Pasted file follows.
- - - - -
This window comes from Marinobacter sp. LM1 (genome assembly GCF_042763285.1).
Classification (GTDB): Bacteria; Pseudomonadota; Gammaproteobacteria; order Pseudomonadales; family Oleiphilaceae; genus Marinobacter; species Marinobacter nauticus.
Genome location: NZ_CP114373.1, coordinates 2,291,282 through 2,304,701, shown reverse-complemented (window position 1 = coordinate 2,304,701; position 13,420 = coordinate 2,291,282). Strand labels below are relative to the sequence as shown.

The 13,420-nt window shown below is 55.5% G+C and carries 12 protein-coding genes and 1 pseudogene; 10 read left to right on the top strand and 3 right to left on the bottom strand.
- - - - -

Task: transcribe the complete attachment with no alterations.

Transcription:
This window comes from Marinobacter sp. LM1 (genome assembly GCF_042763285.1).
Classification (GTDB): Bacteria; Pseudomonadota; Gammaproteobacteria; order Pseudomonadales; family Oleiphilaceae; genus Marinobacter; species Marinobacter nauticus.
Genome location: NZ_CP114373.1, coordinates 2,291,282 through 2,304,701, shown reverse-complemented (window position 1 = coordinate 2,304,701; position 13,420 = coordinate 2,291,282). Strand labels below are relative to the sequence as shown.

The 13,420-nt window shown below is 55.5% G+C and carries 12 protein-coding genes and 1 pseudogene; 10 read left to right on the top strand and 3 right to left on the bottom strand.